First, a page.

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June 6, 1982: A day of remembrance in Israel: Was 'Operation Peace for Galilee' a warranted response?

Part One in a series on the First Lebanon War

Israeli soldiers in Jezzine, Lebanon, during the first Lebanon War, 1984. (Photo: Moshe Shai/Flash90)

This past week, much of the world looked to the beaches of Normandy to commemorate the 80th anniversary of the Allied landings on June 6, 1944. Operation Overlord is most often remembered as D-Day. 

Veterans, family members, national leaders, and current military members have made great efforts to pay tribute to and honor the Allied soldiers who risked and sacrificed so much in the quest to break the vicious Axis control over the European continent and pave the way to Allied victory in World War II.

However, fewer recognize another significant event that took place on that same day, 38 years later. In Israel, June 6th is remembered as the day Israel launched its longest military conflict. On that day in 1982, Israel commenced "Operation Peace for Galilee."

More commonly referred to as the First Lebanon War, the conflict was initiated out of necessity for Israel to fight back against Palestine Liberation Organization (PLO) terrorists who had operated out of southern Lebanon in the months leading up to Israel's military offensive. 

In the spring of 1975, Lebanon had been quickly overwhelmed by the outbreak of a civil war. The fighting was initially spurred by conflict between Christians and Muslims. In a short time, the tumultuous conditions paved the way for expansive violence, terrorist acts, and an influx of warlords. At the initial signs of the war, most Westerners, influential Arab leaders, and those who could afford to, deserted Lebanon. Soon, any semblance of Western civilization or order was dismantled in places like Beirut, and replaced with barbarity and disorder. One group that benefited from the chaos was the PLO.

The Palestine Liberation Organization was created in 1964 during an Arab League Summit held in Cairo. The organization was established with the aim to organize the various split groups of Arabs who had lived in Mandated Palestine. Palestinian refugees living in camps in Lebanon and Jordan made up the original base of the PLO as a militant group. In 1971, the PLO was forced to consolidate and relocate its headquarters to Lebanon. At that time, the organization’s belligerent actions included launching unprovoked attacks on Israeli military targets as a means of fulfilling the PLO’s primary objective, the destruction of Israel.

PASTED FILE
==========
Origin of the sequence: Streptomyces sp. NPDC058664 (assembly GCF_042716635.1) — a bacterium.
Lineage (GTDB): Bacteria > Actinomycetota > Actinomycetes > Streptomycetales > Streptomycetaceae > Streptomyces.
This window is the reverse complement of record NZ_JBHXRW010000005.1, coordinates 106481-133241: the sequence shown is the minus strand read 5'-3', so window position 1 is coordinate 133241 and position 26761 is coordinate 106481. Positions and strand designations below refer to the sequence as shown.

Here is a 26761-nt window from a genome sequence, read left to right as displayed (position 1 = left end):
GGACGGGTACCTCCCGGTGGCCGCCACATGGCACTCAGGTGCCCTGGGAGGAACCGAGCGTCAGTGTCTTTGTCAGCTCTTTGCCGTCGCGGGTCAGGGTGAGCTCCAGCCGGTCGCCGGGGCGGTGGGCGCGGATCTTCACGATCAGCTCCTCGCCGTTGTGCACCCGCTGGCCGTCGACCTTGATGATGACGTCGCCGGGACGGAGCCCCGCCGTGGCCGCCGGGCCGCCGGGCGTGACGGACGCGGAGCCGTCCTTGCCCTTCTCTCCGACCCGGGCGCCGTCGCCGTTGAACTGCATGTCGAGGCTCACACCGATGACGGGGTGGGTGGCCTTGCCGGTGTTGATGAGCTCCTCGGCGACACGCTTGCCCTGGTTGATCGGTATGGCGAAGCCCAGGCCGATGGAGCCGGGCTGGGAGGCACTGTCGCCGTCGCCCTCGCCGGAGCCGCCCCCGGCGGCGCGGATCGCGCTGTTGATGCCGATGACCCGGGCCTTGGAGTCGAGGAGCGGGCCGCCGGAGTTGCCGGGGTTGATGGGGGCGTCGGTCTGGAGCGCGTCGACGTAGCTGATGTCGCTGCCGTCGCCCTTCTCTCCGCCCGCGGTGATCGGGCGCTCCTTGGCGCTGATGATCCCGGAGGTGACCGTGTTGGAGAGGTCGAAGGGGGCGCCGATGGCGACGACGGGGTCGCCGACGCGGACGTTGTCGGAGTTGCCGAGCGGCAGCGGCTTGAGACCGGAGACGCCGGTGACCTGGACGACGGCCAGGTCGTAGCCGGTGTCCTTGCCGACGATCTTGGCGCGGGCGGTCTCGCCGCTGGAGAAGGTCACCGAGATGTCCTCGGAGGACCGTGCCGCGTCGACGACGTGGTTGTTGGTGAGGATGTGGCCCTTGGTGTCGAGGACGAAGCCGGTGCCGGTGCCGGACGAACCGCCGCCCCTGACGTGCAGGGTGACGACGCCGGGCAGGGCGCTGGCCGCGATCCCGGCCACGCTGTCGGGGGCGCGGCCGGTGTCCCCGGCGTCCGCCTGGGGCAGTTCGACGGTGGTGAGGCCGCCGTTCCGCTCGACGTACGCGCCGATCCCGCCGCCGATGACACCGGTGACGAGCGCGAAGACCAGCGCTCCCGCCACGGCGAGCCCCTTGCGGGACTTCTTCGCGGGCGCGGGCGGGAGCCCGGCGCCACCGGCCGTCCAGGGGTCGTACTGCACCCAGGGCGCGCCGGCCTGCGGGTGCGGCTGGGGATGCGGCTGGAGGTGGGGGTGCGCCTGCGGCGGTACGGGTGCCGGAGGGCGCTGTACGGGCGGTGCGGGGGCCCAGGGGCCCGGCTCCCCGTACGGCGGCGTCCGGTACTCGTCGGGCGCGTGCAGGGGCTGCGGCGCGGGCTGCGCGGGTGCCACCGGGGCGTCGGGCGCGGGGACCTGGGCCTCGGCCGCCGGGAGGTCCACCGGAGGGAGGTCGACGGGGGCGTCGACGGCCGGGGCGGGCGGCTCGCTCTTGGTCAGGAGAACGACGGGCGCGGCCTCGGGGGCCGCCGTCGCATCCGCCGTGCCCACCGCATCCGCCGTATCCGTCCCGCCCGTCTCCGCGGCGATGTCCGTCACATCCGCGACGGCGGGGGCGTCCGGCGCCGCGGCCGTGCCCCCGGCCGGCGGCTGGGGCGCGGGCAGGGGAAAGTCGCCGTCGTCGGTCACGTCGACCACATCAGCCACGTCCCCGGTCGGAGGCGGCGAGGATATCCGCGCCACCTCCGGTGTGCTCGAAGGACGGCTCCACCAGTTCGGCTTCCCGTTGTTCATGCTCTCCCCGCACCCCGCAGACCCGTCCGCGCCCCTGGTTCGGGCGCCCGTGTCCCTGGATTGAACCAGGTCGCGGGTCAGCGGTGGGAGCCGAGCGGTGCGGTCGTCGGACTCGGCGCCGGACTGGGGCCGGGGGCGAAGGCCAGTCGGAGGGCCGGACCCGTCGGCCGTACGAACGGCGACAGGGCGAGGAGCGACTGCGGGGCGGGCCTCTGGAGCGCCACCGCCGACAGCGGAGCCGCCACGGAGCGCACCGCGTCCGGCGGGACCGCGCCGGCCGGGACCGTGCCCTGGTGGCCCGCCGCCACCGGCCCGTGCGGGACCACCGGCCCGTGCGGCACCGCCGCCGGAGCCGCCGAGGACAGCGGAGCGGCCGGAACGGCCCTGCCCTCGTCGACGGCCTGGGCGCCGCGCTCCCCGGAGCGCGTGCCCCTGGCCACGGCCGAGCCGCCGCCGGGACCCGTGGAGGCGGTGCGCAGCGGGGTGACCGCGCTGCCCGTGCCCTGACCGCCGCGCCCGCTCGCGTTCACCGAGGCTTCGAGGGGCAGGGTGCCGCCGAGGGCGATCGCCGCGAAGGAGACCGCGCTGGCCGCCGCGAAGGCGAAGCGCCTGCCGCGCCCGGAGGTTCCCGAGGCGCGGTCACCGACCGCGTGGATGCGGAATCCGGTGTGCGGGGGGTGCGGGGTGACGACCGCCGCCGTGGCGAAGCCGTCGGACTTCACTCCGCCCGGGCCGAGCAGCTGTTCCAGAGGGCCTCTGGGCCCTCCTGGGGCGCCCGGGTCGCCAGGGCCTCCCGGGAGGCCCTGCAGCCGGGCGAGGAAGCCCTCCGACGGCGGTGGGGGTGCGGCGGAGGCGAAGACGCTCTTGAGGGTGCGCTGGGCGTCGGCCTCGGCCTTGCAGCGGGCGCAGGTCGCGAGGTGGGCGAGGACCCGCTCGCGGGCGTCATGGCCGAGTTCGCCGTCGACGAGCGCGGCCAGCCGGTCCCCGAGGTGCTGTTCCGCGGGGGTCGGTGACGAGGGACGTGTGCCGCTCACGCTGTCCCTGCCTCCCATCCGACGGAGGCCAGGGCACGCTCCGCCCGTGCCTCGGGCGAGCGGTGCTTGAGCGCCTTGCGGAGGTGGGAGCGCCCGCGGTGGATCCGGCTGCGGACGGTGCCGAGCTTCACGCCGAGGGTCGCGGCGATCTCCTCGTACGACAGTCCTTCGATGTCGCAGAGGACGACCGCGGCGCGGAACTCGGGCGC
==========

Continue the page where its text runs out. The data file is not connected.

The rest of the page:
Under orders from the new headquarters in Lebanon, the PLO redefined strategies and expanded its tactics. These changes throughout the late 1970s included a willingness to conduct terrorist acts, including bombings and hijacking aircraft, outside of the Middle East. 

By 1981 the worsened conditions in Lebanon had not only enabled the growth of the PLO but also invited the influx of large numbers of Syrian forces. As a result, the Lebanese Christian group Phalangist appealed to Israel for aid and protection. Without intervention from the Israel Defense Forces, Christians in Lebanon were facing certain annihilation. 

In late April 1981, then-Prime Minister Menachem Begin approved the Israel Air Force (IAF) to use force to support the Lebanese Christian militia. In two separate incidents, the IAF shot down MI-8 Syrian Air Force helicopters. As a result of this action, the Syrian army switched to using Surface-to-Air missiles in the Syrian-held east Lebanon, thereby preventing IAF reconnaissance flights over Lebanon. Both Syria and Israel considered each other’s actions to be a violation of a tacit agreement between the nations.

Under these conditions, the PLO chose to exploit opportunities to expand its unprovoked, indiscriminate attacks against 33 Israeli towns and villages in northern Galilee. The assaults quickly brought normal life and tourism in that part of Israel to a halt. The IDF response included bombing the PLO headquarters in Beirut and bases in Lebanon. This, in turn, prompted even further PLO violence launched from behind Lebanon's borders against Israeli civilians.

At the behest of Begin, then-U.S. President Ronald Reagan sent retired Ambassador Philip Habib as a mediator. With more than 30 years of diplomatic experience, Habib was believed to be the perfect figure to negotiate a peace agreement for the Lebanese Civil War. However, throughout the remainder of 1981 and into early 1982, the conflict continued as each ceasefire was quickly violated, which was followed by a resumption of violence. During this cycle of peace talks and violations, the PLO launched more than 240 terrorist acts against Israeli targets.

On June 3, 1982, Israeli Ambassador to Great Britain Shlomo Argov, following a diplomatic dinner at the Dorchester Hotel in Mayfair, London, was attacked by Arab terrorists. Argov was shot three times. Though the ambassador survived the assassination, he was critically wounded. 

The attack served as the catalyst, prompting the Israeli Cabinet to approve the offensive invasion into Lebanon, "Operation Peace for Galilee."

In the next article in this series: The IDF push to shut down PLO camps in southern Lebanon, 25 miles from the border.

Though an educator for more than twenty years, following her return to school to earn a master’s degree in military history at Norwich University, Tara Simpson began working as a freelance writer for both the Stars and Stripes newspaper and ABC-CLIO reference publications. Inspired by her grandparents’ service in World War II and beyond, Tara has specialized in research and writing on early twentieth century military history for over a decade. She is now as a Doctoral student at Liberty University with her dissertation research focusing on Israel’s early and modern military history.

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